Wilson teamed up with Kate Conigrave, Kylie Lee and others, and obtained funding to develop and test the grog app. After further collaboration, in 2017 they launched the CRE, with a mission to “build, grow and support an emerging generation of Indigenous researchers to develop solutions to alcohol-related harm in Indigenous people.”
One thing I’m interested in is making sure the research and the work continue as many of us get towards retirement age. With the CRE we’ve now got a cohort of Aboriginal folk who are coming through with those higher degrees. Hopefully down they track they’ll remember who gave them that and be able to say, well OK I can help that Aboriginal drug and alcohol service down the road do research on what’s working and what isn’t and to help them do evaluation.”
As for ADAC, despite a vicious funding cut to the peak body in 2018, which sees them having to charge administration fees for the programmes they run, the organisation is going about its work.
It’s work that has its own rewards.
Seeing people succeed and even if they’re not successful being able to say, ‘we’re here. You can come back’.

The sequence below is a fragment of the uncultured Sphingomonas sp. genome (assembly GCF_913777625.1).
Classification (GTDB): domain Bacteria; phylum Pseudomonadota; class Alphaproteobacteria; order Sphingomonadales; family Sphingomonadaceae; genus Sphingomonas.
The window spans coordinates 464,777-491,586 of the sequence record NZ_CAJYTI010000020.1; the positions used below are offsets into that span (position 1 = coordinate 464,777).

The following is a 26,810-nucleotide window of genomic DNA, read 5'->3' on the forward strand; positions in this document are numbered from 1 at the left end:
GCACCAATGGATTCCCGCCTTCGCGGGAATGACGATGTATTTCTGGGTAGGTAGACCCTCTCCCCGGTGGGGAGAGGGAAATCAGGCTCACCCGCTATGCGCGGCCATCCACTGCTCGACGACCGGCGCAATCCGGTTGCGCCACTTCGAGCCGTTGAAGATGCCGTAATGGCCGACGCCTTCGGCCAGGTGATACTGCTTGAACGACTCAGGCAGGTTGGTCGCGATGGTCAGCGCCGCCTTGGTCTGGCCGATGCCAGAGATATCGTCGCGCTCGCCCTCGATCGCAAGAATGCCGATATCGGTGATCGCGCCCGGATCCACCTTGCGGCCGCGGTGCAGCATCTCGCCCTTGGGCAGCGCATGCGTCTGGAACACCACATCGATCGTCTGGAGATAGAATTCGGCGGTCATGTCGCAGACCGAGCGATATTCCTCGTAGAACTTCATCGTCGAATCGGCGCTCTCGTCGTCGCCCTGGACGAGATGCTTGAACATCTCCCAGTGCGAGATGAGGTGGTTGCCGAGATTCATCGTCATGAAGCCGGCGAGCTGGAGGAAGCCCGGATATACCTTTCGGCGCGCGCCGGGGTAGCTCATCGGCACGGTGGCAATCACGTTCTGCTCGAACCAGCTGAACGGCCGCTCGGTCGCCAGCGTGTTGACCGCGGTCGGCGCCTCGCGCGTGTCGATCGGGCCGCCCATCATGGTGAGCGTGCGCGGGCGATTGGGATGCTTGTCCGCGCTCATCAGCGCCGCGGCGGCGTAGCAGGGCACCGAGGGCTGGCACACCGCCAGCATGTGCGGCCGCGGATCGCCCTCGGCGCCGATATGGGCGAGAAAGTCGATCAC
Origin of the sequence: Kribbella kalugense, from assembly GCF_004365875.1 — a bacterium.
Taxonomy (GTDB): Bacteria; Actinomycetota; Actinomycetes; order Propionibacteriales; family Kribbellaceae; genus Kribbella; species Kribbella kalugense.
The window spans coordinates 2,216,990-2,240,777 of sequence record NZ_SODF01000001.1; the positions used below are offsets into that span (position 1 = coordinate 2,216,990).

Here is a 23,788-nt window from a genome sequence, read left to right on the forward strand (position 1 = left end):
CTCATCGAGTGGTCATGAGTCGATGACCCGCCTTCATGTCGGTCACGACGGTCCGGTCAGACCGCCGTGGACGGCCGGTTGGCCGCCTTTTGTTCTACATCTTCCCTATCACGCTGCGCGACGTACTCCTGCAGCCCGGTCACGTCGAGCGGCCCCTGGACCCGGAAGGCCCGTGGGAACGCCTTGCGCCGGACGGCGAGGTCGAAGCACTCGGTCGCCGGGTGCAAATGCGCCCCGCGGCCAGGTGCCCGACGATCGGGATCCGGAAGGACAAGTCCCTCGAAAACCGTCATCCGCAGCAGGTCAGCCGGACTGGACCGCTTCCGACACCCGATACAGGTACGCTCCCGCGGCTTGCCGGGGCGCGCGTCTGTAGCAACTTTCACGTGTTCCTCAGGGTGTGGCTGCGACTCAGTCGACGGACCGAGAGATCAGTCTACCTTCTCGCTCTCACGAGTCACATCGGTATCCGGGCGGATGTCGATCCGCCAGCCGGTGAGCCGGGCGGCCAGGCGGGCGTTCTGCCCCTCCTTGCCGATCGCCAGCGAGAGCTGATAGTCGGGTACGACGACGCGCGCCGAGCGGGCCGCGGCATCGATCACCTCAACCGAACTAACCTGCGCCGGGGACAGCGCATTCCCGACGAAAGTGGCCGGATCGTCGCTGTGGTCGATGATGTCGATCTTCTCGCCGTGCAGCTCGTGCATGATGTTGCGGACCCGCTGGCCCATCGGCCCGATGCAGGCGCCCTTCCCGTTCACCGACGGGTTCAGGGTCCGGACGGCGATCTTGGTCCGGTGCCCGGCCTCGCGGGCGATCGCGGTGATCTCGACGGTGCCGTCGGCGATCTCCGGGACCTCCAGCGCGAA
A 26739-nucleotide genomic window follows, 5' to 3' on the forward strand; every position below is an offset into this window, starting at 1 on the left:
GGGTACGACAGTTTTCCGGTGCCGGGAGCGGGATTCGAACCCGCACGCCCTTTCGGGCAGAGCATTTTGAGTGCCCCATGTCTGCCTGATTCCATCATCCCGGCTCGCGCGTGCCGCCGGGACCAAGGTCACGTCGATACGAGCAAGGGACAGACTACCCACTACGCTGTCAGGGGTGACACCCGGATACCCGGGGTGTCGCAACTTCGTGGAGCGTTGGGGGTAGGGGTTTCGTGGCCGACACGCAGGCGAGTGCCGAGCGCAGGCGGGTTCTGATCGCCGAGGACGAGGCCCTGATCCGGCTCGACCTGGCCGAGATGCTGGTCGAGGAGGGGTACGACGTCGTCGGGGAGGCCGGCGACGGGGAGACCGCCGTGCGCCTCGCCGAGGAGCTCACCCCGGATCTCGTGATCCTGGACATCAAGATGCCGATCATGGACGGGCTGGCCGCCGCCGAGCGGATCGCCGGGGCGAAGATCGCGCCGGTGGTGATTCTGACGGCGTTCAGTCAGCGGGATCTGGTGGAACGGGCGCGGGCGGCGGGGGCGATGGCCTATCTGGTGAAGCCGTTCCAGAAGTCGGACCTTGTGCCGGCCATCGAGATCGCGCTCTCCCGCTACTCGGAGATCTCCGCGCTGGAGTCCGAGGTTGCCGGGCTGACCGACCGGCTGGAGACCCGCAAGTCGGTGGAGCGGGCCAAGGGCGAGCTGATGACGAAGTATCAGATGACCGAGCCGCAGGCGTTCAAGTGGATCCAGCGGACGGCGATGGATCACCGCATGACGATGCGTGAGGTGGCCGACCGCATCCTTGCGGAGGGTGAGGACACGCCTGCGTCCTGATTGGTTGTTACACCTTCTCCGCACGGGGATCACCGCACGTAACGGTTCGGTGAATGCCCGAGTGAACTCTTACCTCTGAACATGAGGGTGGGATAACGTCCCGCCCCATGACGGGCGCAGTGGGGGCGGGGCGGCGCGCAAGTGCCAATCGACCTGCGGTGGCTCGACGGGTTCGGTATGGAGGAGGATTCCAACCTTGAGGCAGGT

I’d love to see an ADAC all around the country because I think unless you’ve got a group that has that role of helping and coordinating, then you just have piecemeal attempts. Everyone’s just struggling in isolation.”
Photographs courtesy Scott Wilson, ADAC
Associate Professor Scott Wilson will present on the topic, Practice and Research in Partnership as part of the the 2020 Symposium Series for the Centre of Research Excellence: Indigenous Health + Alcohol.
Also presenting at the webinar, on the topic of cultural approaches to offering alcohol care, is Gundungurra woman and CRE PhD candidate, Gemma Khodr-Purcell.
The final webinar in the series, How mainstream approaches work for Aboriginal people, will take place on November 19, 2020.